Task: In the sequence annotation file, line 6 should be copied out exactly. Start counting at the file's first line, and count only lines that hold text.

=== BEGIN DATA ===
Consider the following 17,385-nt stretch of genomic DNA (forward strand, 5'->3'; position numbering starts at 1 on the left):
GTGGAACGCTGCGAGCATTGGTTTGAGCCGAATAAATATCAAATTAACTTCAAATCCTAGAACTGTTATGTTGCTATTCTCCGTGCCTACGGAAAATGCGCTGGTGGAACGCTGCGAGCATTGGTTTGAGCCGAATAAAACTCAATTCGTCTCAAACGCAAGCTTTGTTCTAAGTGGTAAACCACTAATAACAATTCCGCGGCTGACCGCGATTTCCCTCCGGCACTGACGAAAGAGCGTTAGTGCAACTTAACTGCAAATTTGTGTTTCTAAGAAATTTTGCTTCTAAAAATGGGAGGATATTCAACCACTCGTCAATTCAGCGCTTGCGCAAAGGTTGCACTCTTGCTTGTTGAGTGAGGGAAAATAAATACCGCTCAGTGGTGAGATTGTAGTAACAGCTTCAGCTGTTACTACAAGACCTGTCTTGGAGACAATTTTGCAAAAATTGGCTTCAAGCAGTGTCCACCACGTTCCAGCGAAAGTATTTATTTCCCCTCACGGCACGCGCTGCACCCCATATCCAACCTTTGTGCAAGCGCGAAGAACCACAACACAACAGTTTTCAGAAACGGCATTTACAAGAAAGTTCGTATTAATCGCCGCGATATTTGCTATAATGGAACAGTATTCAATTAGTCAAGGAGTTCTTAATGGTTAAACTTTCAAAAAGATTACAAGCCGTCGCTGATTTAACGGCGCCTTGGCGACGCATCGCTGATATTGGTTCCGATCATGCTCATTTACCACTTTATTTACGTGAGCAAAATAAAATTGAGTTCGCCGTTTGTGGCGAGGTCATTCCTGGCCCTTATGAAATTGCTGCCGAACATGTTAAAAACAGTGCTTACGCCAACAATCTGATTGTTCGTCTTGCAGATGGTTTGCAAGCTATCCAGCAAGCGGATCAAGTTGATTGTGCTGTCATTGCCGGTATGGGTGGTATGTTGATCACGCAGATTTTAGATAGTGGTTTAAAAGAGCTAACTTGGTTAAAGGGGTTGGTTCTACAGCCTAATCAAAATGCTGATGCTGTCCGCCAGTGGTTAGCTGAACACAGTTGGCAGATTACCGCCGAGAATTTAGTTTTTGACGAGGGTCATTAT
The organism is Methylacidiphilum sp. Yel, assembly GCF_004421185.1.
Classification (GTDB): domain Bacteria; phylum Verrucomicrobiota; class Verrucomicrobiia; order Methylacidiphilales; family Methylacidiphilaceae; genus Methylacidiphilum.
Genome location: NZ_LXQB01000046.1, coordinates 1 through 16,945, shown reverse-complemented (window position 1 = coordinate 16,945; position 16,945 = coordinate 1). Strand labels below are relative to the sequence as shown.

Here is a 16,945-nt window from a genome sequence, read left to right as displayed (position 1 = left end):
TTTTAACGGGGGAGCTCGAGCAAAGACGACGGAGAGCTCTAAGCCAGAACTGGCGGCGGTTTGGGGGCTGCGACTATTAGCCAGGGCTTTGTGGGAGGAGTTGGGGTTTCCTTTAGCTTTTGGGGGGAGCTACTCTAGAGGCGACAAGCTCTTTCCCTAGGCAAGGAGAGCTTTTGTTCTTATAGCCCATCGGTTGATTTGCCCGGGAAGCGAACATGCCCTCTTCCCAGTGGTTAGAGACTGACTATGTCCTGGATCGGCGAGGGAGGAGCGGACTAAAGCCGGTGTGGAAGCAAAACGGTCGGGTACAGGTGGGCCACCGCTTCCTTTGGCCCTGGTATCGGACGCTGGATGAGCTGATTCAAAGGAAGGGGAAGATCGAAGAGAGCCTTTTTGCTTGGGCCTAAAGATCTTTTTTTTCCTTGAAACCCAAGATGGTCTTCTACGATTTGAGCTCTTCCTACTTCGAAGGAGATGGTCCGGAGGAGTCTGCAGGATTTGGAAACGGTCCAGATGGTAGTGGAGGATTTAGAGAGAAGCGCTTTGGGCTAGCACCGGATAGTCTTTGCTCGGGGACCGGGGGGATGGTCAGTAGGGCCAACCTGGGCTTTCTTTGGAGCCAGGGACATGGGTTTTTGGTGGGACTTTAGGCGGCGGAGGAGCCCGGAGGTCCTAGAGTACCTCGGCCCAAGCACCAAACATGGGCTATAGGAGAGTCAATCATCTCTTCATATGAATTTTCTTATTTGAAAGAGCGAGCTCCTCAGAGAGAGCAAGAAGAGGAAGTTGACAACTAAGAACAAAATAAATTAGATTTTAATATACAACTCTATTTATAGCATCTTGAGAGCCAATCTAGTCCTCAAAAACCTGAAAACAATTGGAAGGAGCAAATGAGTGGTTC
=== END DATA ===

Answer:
Here is a 16,945-nt window from a genome sequence, read left to right as displayed (position 1 = left end):